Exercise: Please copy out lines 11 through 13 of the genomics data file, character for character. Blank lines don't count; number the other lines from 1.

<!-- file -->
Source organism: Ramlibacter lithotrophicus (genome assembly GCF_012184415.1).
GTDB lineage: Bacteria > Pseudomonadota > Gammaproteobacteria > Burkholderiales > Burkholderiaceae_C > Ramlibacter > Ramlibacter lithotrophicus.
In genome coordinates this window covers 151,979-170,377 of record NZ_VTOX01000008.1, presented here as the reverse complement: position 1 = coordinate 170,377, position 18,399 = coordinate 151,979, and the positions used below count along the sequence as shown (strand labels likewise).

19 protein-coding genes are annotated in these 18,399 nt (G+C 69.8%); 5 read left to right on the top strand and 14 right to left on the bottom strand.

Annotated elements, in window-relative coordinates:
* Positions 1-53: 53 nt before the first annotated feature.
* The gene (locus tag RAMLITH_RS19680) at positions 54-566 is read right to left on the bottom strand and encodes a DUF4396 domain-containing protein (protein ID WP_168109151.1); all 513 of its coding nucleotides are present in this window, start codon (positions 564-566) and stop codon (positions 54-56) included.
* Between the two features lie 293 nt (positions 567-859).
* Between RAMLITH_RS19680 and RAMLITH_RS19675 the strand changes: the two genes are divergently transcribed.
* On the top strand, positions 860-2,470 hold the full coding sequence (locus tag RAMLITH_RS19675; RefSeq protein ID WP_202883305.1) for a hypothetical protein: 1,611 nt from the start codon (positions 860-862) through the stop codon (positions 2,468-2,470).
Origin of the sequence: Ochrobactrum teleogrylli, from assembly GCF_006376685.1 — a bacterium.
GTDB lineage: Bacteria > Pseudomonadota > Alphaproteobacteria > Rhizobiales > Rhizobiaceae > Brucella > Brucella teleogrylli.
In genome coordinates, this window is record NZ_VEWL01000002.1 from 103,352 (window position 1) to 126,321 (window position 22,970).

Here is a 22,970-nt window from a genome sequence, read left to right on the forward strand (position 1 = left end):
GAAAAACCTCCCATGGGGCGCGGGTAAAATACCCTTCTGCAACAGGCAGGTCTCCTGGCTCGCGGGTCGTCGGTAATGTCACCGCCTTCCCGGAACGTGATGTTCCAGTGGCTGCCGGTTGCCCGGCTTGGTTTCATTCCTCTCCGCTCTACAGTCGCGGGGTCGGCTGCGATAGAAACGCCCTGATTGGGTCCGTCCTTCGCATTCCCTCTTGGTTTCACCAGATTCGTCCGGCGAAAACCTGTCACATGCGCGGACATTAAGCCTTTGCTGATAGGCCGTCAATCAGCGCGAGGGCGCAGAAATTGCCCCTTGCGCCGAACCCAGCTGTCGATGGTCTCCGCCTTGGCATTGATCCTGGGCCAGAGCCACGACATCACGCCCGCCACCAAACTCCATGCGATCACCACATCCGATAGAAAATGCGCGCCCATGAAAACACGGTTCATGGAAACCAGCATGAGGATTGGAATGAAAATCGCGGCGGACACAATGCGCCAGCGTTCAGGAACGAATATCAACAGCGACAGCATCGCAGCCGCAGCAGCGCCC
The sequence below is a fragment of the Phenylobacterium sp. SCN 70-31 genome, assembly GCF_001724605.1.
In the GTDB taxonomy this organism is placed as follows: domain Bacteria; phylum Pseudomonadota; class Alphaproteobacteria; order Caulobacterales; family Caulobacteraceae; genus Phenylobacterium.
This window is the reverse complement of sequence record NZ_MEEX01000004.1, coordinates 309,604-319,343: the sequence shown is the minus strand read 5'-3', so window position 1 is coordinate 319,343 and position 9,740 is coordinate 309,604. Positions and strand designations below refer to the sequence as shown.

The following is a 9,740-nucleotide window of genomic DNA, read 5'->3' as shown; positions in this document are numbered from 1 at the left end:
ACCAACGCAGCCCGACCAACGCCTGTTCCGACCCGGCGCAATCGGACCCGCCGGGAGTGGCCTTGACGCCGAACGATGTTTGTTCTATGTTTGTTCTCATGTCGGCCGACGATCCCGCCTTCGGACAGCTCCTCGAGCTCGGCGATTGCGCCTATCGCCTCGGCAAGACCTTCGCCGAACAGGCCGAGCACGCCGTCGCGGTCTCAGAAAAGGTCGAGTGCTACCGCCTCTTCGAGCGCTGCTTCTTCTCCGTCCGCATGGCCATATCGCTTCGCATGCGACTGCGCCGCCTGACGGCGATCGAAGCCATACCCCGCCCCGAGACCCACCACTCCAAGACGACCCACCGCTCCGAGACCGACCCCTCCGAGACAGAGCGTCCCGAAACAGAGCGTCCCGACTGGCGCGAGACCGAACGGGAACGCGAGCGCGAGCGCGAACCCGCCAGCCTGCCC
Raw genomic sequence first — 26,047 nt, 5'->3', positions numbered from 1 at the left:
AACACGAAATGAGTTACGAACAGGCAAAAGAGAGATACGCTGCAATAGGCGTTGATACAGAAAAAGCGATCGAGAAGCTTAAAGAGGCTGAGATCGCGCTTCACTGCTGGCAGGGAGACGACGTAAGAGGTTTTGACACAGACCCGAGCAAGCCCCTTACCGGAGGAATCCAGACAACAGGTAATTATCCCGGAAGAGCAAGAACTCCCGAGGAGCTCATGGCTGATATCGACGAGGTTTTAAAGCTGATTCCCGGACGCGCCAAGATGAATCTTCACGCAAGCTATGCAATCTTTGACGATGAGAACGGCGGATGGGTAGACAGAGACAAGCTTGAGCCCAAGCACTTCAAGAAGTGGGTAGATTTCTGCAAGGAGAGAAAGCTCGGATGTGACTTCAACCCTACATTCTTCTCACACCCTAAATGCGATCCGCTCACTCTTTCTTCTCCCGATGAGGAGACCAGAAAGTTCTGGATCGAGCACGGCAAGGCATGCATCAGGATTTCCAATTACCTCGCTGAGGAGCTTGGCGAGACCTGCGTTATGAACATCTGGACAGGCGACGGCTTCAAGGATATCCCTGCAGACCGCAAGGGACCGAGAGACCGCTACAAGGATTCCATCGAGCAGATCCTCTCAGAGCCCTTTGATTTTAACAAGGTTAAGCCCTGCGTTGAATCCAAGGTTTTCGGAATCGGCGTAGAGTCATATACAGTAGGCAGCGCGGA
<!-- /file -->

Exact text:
Origin of the sequence: Ochrobactrum teleogrylli, from assembly GCF_006376685.1 — a bacterium.
GTDB lineage: Bacteria > Pseudomonadota > Alphaproteobacteria > Rhizobiales > Rhizobiaceae > Brucella > Brucella teleogrylli.
In genome coordinates, this window is record NZ_VEWL01000002.1 from 103,352 (window position 1) to 126,321 (window position 22,970).